Blockchains suffer from performance issues due to the theoretical limitations of reaching consensus. Consensus is when each participating computer (node) is required to come to the same conclusion of what the current state of information is, without necessarily trusting each other. Instead of requiring each node to compute and confirm each transaction that happens on a blockchain, world-class cryptographers and engineers have devised various ways to solve these scaling issues with what are known as “rollups,” some say they are as sweet as our childhood fruit roll-ups.

In order to better understand rollups, here is a short breakdown of the different functionalities of a blockchain:

  1. Execution — transaction computation
  2. Settlement — maintenance of state root and dispute resolution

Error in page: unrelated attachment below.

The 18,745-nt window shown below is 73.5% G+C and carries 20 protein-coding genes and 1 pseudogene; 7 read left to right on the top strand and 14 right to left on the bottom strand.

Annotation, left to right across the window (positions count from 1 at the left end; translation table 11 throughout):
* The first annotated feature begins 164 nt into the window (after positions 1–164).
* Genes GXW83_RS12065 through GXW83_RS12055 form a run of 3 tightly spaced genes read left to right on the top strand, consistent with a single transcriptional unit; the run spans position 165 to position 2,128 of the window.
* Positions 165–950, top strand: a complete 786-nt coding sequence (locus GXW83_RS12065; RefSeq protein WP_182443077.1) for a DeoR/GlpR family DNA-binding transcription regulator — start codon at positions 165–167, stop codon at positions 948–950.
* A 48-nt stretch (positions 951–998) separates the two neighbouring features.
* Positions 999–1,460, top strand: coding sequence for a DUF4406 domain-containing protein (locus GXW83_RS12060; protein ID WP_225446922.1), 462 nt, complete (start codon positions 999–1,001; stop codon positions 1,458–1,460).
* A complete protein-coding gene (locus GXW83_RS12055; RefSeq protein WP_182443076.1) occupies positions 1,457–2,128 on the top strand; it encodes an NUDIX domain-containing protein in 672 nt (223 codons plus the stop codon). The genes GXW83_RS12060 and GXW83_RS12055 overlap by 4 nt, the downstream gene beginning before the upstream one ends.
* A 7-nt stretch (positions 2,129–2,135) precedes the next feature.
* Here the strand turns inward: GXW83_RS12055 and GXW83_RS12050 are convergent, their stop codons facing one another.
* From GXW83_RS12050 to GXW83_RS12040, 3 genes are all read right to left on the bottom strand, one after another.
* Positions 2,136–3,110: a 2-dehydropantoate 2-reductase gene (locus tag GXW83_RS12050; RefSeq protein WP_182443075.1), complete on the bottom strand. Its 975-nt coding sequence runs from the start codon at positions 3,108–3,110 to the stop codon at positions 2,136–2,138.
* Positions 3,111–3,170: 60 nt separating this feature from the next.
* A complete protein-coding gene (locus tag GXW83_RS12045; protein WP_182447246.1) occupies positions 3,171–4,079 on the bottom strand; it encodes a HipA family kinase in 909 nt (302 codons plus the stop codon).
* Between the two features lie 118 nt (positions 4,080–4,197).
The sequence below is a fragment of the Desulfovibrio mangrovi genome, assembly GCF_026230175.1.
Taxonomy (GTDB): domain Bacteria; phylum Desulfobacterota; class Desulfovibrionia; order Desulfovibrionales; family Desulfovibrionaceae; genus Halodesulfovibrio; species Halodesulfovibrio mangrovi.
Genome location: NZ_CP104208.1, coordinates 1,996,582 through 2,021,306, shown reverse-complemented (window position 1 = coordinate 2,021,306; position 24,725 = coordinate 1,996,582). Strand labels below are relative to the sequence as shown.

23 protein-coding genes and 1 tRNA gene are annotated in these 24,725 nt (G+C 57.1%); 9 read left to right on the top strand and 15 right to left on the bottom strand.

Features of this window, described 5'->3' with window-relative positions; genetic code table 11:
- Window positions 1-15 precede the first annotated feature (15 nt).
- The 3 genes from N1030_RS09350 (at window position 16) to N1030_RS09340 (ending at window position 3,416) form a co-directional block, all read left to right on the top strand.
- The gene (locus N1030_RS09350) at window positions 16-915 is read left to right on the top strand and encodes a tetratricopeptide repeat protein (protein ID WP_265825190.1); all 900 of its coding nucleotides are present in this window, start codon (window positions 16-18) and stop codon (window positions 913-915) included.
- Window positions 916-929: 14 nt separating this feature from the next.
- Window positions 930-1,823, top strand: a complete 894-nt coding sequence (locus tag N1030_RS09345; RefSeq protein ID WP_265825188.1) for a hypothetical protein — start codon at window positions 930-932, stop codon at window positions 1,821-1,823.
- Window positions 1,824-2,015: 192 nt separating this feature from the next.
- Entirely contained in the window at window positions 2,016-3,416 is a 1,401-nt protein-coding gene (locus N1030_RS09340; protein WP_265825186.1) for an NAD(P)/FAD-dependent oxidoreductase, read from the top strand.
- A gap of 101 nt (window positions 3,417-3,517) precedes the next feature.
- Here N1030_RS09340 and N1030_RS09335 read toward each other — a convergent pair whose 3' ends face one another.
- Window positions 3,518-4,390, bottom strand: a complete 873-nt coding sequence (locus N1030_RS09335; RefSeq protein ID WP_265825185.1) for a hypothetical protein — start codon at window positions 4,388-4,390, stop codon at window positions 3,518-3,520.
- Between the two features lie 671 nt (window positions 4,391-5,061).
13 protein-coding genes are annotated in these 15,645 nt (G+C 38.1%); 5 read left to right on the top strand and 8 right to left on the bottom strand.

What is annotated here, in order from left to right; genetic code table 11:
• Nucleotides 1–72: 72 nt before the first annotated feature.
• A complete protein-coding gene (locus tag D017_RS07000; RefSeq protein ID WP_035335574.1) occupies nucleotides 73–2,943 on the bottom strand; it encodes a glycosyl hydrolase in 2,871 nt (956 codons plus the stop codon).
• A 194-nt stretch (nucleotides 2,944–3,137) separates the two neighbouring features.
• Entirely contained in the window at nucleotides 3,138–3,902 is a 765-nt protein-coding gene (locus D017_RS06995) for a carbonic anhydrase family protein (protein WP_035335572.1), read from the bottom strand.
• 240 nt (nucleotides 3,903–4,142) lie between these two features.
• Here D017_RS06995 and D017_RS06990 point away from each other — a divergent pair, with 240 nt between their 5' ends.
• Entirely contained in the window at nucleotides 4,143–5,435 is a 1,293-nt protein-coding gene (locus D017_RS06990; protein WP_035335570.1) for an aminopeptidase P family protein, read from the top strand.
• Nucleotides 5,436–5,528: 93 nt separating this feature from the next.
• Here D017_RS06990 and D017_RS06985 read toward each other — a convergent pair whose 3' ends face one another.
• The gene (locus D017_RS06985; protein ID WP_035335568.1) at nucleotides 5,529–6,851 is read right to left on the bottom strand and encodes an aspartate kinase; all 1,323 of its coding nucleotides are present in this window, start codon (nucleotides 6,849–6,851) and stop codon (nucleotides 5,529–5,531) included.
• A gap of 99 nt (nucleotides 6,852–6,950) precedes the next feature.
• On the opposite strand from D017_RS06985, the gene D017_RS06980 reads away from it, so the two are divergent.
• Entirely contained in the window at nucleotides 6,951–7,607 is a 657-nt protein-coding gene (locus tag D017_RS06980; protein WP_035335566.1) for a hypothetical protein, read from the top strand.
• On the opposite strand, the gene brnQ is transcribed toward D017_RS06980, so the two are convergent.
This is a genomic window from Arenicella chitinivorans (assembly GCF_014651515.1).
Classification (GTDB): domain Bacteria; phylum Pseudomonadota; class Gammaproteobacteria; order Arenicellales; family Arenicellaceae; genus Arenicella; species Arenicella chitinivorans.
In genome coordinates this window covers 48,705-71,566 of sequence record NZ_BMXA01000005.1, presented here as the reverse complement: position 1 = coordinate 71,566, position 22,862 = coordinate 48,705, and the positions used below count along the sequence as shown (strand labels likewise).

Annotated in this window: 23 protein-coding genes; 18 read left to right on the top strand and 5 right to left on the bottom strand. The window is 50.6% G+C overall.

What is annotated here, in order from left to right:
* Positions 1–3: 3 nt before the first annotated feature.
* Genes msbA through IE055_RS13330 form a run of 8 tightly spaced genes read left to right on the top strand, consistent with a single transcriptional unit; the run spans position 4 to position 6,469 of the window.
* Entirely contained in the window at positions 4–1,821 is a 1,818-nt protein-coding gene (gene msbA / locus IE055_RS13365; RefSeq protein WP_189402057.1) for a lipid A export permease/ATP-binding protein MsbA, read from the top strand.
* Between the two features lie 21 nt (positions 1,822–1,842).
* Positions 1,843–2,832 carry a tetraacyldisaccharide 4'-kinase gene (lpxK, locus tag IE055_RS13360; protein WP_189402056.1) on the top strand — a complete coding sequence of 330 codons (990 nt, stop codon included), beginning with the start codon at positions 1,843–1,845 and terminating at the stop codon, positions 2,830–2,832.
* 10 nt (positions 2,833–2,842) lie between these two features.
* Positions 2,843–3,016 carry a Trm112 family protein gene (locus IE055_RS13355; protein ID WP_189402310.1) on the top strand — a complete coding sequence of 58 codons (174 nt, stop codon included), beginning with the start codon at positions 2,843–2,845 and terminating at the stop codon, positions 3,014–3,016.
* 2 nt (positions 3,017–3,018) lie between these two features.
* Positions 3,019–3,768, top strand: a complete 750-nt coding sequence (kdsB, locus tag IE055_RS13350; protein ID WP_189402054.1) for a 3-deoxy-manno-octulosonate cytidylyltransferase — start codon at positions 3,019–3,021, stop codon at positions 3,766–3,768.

3. Data Availability — making sure that data is available

Modular Blockchain Architecture is a type of blockchain design where different blockchain functions are decoupled from each other. Unlike ‘Monolithic’ blockchains which possess all blockchain functions within one protocol, modular chains specialize in one or more, but not all functions.

Rollups work in an execution environment which is considered “off-chain” because, well, everything is processed not on the blockchain. Instead of processing all transactions on the blockchain, a Sequencer (a computer) computes transactions and batches them in groups. In our architecture, Dymension compatible rollups (AKA RollApps) write the transaction data (in a compressed form) to a data availability layer, while publishing the new state on the settlement layer. This reduces the efforts of each validating node participating in the network. Now each computer doesn’t need to process every transaction. As such, by moving the computational efforts off-chain, nodes with less computational power can keep up with high amounts of information re-processing and participate in the consensus of the network.